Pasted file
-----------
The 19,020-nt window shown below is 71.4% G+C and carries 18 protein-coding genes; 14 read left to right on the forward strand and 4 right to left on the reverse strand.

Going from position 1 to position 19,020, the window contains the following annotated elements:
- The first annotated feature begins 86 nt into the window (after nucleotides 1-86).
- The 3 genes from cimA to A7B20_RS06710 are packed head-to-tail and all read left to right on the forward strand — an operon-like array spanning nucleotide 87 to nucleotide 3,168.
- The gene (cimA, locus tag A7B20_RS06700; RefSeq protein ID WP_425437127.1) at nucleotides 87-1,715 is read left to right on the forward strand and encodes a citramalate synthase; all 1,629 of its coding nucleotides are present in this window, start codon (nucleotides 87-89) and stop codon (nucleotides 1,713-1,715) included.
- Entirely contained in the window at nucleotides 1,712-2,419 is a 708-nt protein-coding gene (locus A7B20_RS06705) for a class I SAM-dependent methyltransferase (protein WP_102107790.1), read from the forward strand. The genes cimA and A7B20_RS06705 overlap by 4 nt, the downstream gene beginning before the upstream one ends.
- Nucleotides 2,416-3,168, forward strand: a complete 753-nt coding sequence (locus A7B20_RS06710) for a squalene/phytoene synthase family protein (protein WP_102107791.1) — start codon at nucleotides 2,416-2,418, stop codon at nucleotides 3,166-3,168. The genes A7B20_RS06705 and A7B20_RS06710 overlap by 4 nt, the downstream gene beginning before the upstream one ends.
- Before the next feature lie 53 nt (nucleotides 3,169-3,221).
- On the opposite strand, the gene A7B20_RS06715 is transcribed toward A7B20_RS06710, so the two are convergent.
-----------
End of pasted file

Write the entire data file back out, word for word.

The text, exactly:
The 19,020-nt window shown below is 71.4% G+C and carries 18 protein-coding genes; 14 read left to right on the forward strand and 4 right to left on the reverse strand.

Going from position 1 to position 19,020, the window contains the following annotated elements:
- The first annotated feature begins 86 nt into the window (after nucleotides 1-86).
- The 3 genes from cimA to A7B20_RS06710 are packed head-to-tail and all read left to right on the forward strand — an operon-like array spanning nucleotide 87 to nucleotide 3,168.
- The gene (cimA, locus tag A7B20_RS06700; RefSeq protein ID WP_425437127.1) at nucleotides 87-1,715 is read left to right on the forward strand and encodes a citramalate synthase; all 1,629 of its coding nucleotides are present in this window, start codon (nucleotides 87-89) and stop codon (nucleotides 1,713-1,715) included.
- Entirely contained in the window at nucleotides 1,712-2,419 is a 708-nt protein-coding gene (locus A7B20_RS06705) for a class I SAM-dependent methyltransferase (protein WP_102107790.1), read from the forward strand. The genes cimA and A7B20_RS06705 overlap by 4 nt, the downstream gene beginning before the upstream one ends.
- Nucleotides 2,416-3,168, forward strand: a complete 753-nt coding sequence (locus A7B20_RS06710) for a squalene/phytoene synthase family protein (protein WP_102107791.1) — start codon at nucleotides 2,416-2,418, stop codon at nucleotides 3,166-3,168. The genes A7B20_RS06705 and A7B20_RS06710 overlap by 4 nt, the downstream gene beginning before the upstream one ends.
- Before the next feature lie 53 nt (nucleotides 3,169-3,221).
- On the opposite strand, the gene A7B20_RS06715 is transcribed toward A7B20_RS06710, so the two are convergent.